No, they’re not the same thing. Nevertheless, a few years ago I was present at an academic conversation whose topic was apparently guilt, but as the discussion progressed it became obvious that the real topic was the feelings of guilt that often plague people for various reasons. It struck me then that empirical English usage may be in the process of eroding the meaning of guilt as a reality in human relations, giving it instead a subjective psychological connotation. Since then I have paid close attention to how people in common parlance have used the word, and I am coming to think that my suspicion may be correct.
For example, a google search turns up some interesting evidence. One website authoritatively tells us: “The dictionary defines the word ‘guilt’ as a ‘feeling of responsibility or remorse for some offense, crime, wrong, etc., whether real or imagined’.” Testifying to Freud’s pervasive influence on our culture, other equally telling phrases turn up: “overcoming guilt”, “guilt trip”, “guilt complex”, “dealing with guilt,” and the like. Yet Merriam-Webster OnLine gives as its first definition of guilt the following: “the fact of having committed a breach of conduct especially violating law and involving a penalty; broadly: guilty conduct.” Guilt as a feeling turns up only in the second and third definitions.
Indeed in jurisprudence guilt has a very particular meaning, and it could hardly be otherwise. If someone is in fact guilty of violating the law, his or her feelings are beside the point. The guilt is real and must be dealt with accordingly. Yet if we continue to embrace a psychologically reduced view of guilt, where will that leave our legal systems? There is already a regrettable tendency, at least here in Canada, to assume that, where people feel offended or aggrieved, government — often in the form of federal and provincial human rights commissions — must step in to put matters aright. Where feelings are at stake and where guilt has been reduced to feelings, the presumption of innocence will tend to lose its status as well.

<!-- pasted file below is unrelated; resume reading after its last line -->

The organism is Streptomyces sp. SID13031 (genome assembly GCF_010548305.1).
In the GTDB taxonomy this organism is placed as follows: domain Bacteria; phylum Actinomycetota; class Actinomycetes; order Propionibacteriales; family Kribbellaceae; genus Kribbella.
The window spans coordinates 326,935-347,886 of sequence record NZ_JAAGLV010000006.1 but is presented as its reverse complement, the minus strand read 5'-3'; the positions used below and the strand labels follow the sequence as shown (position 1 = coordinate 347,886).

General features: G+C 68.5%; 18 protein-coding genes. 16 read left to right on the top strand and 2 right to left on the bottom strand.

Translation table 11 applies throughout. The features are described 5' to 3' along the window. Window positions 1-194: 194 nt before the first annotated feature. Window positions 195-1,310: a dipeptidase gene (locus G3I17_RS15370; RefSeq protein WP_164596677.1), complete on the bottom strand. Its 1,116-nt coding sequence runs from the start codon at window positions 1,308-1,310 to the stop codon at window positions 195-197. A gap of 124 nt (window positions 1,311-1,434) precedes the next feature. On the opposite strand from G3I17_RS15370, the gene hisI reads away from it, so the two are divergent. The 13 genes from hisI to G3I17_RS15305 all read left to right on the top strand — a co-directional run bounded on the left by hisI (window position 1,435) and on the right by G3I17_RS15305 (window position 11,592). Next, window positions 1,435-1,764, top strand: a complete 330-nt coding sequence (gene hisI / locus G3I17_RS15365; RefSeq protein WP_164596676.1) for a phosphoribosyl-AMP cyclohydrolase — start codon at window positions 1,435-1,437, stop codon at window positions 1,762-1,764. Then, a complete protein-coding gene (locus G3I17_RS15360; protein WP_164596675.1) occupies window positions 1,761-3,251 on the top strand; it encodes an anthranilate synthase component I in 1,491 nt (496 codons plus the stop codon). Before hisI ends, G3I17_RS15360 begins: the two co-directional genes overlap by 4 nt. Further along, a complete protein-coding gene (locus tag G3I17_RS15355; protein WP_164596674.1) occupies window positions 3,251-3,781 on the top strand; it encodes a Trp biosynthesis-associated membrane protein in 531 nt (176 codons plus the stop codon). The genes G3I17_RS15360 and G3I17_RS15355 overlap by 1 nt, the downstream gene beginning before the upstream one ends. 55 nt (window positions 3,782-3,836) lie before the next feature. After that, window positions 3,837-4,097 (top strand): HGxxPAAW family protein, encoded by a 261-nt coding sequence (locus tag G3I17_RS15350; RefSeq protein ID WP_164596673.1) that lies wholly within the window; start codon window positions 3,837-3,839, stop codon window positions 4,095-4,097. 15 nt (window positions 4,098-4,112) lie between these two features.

To be sure, not all justice is necessarily retributive justice. Yet if we lose a recognition of the reality of guilt, it is not clear that we can make sense of justice in any of its forms as rooted in something other than subjective emotions. This has further implications for our understanding of the gospel message. If guilt should be reduced to feelings, and if Jesus is said to have borne the penalty for our guilt, does that mean he died on the cross to remove our guilt complexes? Or did he pay the price for genuine sins committed against God and neighbour — for our doing what we ought not to have done and for not doing what we ought to have done? The only way to make sense of the good news in Jesus Christ is to challenge relentlessly the popular tendency to conflate real guilt with guilt feelings. No, they’re not the same thing.